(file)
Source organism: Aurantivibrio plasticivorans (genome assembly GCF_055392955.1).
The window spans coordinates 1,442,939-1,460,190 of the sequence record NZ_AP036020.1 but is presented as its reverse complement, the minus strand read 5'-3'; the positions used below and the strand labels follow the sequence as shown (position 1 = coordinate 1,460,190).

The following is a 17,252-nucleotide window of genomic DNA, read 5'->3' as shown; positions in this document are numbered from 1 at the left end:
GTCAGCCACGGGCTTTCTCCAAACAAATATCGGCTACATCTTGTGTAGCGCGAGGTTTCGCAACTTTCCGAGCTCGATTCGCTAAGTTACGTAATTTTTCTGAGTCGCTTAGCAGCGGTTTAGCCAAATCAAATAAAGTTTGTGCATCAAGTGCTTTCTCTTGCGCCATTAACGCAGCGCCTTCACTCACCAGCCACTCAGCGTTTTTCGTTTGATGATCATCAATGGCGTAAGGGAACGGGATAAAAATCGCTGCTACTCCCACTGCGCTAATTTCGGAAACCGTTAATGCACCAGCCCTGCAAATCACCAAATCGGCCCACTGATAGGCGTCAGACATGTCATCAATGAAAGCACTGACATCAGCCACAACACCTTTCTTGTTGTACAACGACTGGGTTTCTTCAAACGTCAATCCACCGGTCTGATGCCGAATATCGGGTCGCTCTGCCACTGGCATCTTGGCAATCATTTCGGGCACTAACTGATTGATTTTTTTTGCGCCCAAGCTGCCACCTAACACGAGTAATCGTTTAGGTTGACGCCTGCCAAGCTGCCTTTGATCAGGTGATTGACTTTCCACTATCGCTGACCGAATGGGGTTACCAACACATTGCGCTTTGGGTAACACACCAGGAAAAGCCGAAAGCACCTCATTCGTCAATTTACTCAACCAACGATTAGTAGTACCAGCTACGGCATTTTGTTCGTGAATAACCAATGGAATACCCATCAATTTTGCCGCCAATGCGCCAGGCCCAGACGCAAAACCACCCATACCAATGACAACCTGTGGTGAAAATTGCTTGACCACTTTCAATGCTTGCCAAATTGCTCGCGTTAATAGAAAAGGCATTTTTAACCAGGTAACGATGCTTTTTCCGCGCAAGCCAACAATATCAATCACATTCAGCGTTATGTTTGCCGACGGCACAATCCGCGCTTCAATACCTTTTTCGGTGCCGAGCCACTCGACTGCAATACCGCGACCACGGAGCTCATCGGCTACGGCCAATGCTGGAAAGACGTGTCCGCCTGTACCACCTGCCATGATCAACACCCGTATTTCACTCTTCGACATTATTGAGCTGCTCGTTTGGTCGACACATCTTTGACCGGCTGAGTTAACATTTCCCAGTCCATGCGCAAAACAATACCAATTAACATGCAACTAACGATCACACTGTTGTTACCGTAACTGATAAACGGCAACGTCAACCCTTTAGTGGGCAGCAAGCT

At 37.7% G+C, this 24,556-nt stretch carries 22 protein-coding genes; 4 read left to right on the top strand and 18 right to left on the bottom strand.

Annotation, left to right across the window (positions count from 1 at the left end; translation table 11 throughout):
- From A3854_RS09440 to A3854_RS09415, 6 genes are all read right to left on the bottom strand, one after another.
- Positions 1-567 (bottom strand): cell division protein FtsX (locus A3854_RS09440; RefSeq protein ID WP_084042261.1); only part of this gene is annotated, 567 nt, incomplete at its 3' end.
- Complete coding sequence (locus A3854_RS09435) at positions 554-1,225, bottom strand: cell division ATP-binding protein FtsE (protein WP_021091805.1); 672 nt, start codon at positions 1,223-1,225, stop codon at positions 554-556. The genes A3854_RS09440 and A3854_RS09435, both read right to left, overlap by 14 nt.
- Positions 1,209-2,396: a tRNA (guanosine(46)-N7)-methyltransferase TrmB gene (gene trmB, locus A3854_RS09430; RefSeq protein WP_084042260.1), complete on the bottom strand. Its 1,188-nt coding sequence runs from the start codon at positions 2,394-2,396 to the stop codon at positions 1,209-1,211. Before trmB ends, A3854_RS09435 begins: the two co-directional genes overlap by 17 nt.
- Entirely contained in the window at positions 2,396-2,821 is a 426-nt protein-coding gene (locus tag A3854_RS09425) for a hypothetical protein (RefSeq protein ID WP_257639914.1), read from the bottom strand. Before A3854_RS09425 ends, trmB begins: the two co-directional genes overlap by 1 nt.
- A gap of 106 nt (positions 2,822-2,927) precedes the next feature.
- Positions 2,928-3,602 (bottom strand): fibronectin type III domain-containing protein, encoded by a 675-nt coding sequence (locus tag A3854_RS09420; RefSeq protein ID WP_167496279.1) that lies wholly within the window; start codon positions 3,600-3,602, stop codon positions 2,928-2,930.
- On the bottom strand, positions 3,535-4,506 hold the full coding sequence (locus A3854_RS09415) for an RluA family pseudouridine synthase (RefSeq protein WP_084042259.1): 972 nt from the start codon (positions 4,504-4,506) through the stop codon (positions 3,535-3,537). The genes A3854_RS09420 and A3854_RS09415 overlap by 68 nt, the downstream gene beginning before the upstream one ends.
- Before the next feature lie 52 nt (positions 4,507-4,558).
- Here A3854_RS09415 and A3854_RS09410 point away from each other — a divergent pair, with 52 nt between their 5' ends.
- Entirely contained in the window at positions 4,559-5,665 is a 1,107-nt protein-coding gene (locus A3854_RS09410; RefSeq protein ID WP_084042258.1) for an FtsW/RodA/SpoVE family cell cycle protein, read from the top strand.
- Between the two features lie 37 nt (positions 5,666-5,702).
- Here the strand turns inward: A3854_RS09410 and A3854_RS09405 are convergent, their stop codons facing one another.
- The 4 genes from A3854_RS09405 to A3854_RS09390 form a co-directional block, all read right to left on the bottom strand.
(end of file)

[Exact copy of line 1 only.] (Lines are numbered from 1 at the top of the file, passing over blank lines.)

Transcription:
Source organism: Aurantivibrio plasticivorans (genome assembly GCF_055392955.1).